Mark Latham says 13,699 NSW teachers are not allowed to teach because of vaccine mandates. Is it correct?

The claim

While teachers in NSW talk about “cruel” staff shortages and rising workloads, the NSW MLC for One Nation and former Federal Labor leader Mark Latham have suggested that vaccine mandates are to blame.

“The latest data show that 13,699 teachers at [the NSW Education Department] The pay system is not allowed to teach due to insufficient vaccination status, “Mr Latham said on Twitter.

“It’s your NSW teacher shortage crisis right there.”

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Is it correct? RMIT ABC Fact Check investigates.

The verdict

Latham’s claim is misleading.

According to a report that Mr Latham suggested was the source of his claim, only 865 teachers on the NSW Department of Education’s payroll were confirmed, per. March 31, that they were unvaccinated or partially vaccinated, or that they had provided evidence of vaccination that was subsequently rejected. .

A spokesman for the department told Fact Check that only 208 permanent teachers and 381 teachers on temporary contracts had been fired for failing to comply with the vaccine mandate per. June 6.

The majority of Mr. Latham’s figure consisted of inactive teachers who had not certified their vaccination status. These teachers were not currently working and were therefore not required to certify, nor were they necessarily looking for work.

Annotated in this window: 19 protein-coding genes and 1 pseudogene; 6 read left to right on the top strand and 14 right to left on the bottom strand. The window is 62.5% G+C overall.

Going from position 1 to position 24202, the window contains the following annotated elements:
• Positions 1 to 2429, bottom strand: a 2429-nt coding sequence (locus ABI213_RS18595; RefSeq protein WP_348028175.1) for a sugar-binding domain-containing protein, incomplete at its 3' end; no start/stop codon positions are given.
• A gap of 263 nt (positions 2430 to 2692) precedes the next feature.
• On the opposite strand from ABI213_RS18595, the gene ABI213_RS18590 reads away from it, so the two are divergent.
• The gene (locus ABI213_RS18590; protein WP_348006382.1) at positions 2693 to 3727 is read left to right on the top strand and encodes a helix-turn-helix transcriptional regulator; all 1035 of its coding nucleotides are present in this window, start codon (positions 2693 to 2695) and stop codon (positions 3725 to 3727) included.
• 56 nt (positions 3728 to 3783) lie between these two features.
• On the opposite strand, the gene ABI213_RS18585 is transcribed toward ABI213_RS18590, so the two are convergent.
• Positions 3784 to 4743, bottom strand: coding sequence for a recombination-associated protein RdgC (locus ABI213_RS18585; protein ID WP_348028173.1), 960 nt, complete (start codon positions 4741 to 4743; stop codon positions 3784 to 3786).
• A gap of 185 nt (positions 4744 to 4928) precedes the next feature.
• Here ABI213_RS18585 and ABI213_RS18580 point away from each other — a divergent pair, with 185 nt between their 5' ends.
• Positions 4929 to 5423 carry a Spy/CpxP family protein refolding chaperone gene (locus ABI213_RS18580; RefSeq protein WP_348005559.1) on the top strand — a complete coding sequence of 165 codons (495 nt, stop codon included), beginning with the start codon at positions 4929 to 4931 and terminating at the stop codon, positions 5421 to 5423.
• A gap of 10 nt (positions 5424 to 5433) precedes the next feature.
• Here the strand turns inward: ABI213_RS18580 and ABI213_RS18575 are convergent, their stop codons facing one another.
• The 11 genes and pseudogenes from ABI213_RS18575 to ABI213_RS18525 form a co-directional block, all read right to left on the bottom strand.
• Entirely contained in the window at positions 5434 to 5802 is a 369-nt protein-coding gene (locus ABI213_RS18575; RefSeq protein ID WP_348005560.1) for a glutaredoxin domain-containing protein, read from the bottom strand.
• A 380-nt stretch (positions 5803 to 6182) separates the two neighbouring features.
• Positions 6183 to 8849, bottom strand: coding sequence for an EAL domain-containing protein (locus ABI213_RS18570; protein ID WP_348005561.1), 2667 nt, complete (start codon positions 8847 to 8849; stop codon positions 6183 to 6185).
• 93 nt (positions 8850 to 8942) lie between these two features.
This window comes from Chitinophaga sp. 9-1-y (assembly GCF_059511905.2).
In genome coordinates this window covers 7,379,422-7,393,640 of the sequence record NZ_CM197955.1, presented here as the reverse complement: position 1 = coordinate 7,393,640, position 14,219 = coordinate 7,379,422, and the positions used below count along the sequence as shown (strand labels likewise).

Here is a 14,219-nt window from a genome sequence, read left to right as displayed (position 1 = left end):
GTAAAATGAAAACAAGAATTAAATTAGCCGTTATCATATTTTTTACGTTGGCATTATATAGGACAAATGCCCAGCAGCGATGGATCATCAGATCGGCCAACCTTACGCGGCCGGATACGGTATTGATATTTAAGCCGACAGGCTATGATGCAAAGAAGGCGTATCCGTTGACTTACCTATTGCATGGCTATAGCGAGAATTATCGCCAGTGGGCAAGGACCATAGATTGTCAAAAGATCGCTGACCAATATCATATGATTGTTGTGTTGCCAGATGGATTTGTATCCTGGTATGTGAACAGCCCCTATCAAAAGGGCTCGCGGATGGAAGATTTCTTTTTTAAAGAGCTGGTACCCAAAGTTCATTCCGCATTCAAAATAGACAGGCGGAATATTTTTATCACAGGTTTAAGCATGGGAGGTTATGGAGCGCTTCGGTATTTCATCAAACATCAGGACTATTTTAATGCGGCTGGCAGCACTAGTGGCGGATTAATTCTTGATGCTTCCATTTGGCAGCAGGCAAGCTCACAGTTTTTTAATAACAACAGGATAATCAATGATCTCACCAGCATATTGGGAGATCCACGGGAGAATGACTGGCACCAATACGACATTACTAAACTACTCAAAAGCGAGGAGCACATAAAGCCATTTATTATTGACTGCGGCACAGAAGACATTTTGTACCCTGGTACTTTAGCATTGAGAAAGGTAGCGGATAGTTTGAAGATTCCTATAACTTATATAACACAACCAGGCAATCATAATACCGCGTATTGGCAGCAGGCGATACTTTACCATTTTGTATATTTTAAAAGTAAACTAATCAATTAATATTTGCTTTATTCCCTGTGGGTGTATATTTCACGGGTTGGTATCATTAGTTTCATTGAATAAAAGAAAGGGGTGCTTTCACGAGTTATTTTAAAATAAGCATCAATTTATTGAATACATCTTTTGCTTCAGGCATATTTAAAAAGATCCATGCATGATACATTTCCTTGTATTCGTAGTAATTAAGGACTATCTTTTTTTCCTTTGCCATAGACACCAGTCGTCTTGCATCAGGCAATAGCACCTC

The figure also captured active teachers who had not certified their vaccination status but who might not have been required to do so. These teachers may have been nominated for a school but not yet assigned a role, or they may have been on longer leave.

A young student raises his hand in a classroom.
Staff working in NSW public schools must be double-vaccinated against COVID-19.(ABC Riverland: Catherine Heuzenroeder)

The vaccine mandate in NSW schools

All staff working in NSW public schools must be vaccinated against COVID-19.

A public health order issued by NSW Health Minister Brad Hazzard on 23 September 2021 required all education workers in the state to be double-vaccinated (or provide a valid medical exemption) by 8 November the same year.

This health order was followed by two decisions by NSW Department of Education Secretary Georgina Harrisson to establish dual COVID-19 vaccination as a requirement for employment in the department.